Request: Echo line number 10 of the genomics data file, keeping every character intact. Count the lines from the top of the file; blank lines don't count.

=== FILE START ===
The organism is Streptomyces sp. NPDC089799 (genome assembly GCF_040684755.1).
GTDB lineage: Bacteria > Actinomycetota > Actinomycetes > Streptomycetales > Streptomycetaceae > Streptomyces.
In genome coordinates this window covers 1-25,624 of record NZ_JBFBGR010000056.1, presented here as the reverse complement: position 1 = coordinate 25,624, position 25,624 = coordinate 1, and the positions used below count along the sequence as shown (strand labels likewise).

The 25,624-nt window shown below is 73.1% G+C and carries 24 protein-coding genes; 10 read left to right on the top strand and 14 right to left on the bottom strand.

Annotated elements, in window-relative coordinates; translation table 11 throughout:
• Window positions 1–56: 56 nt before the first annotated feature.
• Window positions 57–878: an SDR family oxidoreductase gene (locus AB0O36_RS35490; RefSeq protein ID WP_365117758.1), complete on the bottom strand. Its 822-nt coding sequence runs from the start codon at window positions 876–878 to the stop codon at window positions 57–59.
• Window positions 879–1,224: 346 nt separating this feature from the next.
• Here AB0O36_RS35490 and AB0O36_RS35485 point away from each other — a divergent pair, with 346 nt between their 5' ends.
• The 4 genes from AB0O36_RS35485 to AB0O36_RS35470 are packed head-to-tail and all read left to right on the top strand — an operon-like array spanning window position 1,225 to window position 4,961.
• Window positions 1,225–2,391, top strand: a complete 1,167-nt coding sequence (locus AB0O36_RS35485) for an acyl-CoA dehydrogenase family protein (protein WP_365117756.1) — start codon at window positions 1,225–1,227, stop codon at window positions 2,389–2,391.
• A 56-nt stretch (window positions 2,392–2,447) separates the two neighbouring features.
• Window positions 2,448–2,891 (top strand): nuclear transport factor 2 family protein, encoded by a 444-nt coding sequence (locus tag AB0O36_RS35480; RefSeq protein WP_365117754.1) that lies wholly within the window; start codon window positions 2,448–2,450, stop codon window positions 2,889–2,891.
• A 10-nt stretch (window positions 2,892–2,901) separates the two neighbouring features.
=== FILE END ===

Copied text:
• The 4 genes from AB0O36_RS35485 to AB0O36_RS35470 are packed head-to-tail and all read left to right on the top strand — an operon-like array spanning window position 1,225 to window position 4,961.